Huffington Post blogger Galia Slayen, a Chinese and Government Major at Hamilton College, has created a life-sized replica of the iconic Barbie doll as a shocking wakeup call for National Eating Disorder Awareness Week. Slayen kept Barbie's proportions the same; she stands about six feet tall with a 39" bust, 18" waist, and 33" hips.
Slayen's post is a stark reminder of the damage these impossible expectations of a "beautiful woman" can have on young women. She details how her project started in high school as a way to get a handle on her anorexia and to show her peers in a vivid manner exactly how preposterous these imaginary ideals are.
I dressed Barbie in my old clothes. The skirt she still has on today is a reminder of who I once was. That skirt, a size double zero, used to slip off my waist when I was struggling with anorexia. I put it on Barbie to serve as a reminder that the way Barbie looks, the way I once looked, is not healthy and is not "normal," whatever normal might mean.
The Barbie doll has long been criticized for giving young girls an unrealistic expectation of what beauty is - a perfectly white complexion, huge breasts, a tiny waist and limbs entirely out of proportion. The 1965 Slumber Party Barbie actually came with a scale set to 110 pounds and a book entitled How to Lose Weight that only said, "Don't Eat" inside.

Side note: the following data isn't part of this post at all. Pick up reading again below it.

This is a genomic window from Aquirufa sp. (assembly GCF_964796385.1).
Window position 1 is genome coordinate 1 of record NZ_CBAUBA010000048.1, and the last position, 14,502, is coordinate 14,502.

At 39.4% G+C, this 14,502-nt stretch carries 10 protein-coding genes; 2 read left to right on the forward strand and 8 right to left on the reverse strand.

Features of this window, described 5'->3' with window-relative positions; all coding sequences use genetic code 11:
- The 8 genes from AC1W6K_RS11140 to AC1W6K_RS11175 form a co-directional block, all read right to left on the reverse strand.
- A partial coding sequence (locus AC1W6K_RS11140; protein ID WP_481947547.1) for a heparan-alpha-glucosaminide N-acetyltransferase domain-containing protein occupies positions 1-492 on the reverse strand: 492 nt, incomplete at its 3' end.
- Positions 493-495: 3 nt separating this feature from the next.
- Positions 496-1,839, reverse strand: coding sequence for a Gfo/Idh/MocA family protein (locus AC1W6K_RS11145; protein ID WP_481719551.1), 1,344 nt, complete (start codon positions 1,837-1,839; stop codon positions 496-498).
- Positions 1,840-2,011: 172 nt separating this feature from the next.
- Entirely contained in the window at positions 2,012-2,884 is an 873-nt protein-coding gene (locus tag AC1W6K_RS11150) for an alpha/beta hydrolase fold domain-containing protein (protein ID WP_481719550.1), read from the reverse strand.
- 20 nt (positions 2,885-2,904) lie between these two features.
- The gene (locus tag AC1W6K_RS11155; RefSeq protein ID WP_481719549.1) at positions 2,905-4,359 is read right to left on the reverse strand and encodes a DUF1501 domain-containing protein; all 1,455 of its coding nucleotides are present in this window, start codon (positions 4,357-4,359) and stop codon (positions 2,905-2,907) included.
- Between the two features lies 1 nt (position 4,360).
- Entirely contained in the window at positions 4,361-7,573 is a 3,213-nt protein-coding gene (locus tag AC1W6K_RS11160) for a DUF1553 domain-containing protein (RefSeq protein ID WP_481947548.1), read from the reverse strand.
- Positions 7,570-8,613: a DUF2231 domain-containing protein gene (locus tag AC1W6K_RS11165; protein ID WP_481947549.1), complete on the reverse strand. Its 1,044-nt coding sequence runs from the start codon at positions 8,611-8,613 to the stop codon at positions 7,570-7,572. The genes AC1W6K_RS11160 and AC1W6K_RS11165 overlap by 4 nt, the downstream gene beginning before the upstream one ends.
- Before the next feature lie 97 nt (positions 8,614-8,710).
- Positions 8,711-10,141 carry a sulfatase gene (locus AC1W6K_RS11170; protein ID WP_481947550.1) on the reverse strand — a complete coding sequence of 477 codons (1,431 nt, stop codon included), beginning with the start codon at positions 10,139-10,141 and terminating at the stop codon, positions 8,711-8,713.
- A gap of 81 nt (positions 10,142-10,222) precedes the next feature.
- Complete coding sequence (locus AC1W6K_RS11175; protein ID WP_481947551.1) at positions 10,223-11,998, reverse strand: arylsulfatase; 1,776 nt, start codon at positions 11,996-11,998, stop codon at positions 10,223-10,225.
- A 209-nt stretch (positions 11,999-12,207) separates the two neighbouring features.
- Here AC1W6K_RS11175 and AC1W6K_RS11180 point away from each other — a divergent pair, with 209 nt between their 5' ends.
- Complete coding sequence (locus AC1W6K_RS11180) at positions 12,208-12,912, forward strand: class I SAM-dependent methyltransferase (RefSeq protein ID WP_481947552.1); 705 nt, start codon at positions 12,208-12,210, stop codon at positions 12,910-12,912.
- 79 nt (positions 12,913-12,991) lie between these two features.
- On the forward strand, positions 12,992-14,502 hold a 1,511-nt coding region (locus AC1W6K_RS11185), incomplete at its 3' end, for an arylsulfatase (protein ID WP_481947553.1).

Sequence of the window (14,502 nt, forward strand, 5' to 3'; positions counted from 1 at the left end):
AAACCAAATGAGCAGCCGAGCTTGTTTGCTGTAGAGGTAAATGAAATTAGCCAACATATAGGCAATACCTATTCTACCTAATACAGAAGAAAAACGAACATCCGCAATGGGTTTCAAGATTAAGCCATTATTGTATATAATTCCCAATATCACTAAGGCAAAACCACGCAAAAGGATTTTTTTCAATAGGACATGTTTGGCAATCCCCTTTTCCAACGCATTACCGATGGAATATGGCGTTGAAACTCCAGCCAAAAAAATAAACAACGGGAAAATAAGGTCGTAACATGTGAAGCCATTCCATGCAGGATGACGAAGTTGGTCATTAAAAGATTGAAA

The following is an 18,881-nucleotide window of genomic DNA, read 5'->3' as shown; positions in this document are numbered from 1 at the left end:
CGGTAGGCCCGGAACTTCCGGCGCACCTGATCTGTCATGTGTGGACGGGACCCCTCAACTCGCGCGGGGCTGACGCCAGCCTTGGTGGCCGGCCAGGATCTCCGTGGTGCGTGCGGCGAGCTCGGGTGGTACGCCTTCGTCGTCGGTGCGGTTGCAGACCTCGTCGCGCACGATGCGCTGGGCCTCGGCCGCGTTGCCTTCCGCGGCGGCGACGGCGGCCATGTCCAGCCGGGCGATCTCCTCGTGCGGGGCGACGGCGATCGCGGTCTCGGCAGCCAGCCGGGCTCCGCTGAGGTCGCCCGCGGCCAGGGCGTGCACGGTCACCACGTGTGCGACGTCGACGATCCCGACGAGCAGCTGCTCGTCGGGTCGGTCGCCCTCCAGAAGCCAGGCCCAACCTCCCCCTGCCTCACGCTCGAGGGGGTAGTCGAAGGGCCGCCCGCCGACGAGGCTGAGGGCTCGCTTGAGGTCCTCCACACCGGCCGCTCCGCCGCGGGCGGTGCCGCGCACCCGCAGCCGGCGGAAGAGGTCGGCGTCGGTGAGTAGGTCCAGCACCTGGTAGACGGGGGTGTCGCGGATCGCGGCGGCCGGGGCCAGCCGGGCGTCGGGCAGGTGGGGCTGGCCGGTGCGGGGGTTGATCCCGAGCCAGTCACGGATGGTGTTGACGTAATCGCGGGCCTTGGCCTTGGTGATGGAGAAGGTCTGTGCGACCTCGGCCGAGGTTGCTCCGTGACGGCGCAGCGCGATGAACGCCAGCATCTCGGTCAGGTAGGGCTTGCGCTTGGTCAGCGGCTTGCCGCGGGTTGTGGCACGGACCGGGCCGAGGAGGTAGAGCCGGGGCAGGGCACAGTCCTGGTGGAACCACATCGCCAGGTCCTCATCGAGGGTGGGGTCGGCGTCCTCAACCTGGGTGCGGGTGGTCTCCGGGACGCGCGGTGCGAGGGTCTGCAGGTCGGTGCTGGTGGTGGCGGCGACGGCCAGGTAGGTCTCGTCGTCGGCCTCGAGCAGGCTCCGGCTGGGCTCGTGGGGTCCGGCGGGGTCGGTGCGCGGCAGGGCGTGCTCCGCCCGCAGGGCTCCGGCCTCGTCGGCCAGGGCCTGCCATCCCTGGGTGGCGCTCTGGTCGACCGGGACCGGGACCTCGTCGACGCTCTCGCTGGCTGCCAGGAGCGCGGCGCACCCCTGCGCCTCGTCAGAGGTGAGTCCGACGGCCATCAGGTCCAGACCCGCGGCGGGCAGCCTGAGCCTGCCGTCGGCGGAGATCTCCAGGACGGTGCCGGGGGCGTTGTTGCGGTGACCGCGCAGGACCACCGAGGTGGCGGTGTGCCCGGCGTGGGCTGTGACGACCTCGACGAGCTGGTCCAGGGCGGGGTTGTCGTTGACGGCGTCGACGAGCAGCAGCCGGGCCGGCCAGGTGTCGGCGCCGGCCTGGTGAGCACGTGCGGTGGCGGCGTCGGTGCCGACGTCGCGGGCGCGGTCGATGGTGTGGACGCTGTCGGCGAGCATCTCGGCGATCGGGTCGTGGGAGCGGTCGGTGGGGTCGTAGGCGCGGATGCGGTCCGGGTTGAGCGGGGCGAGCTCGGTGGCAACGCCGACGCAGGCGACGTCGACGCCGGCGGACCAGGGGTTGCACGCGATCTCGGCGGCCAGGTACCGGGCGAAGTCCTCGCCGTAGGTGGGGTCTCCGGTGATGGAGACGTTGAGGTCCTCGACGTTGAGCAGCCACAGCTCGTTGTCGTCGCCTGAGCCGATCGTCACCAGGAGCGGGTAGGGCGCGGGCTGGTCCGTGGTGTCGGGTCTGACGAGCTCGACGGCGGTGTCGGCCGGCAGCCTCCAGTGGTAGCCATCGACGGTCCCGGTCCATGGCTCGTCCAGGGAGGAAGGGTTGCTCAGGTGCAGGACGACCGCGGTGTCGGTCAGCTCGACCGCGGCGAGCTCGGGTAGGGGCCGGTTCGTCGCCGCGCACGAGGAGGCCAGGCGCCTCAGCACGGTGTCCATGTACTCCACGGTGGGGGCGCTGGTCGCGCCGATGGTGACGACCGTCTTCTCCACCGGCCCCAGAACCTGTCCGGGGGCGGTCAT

Jean Kilbourne, Ed.D has long been recognized for her critiques of the objectification of the female body in advertising and pop culture. Starting in the 1960's, she's skewered the connection between advertising and several public health issues, including violence against women, eating disorders, and addiction. Kilbourne is behind the fascinating and horrific Killing Us Softly documentary and has just released an updated version of the film.
In this new, highly anticipated update of her pioneering Killing Us Softly series, the first in more than a decade, Jean Kilbourne takes a fresh look at how advertising traffics in distorted and destructive ideals of femininity. The film marshals a range of new print and television advertisements to lay bare a stunning pattern of damaging gender stereotypes -- images and messages that too often reinforce unrealistic, and unhealthy, perceptions of beauty, perfection, and sexuality. By bringing Kilbourne's groundbreaking analysis up to date, Killing Us Softly 4 stands to challenge a new generation of students to take advertising seriously, and to think critically about popular culture and its relationship to sexism, eating disorders, and gender violence.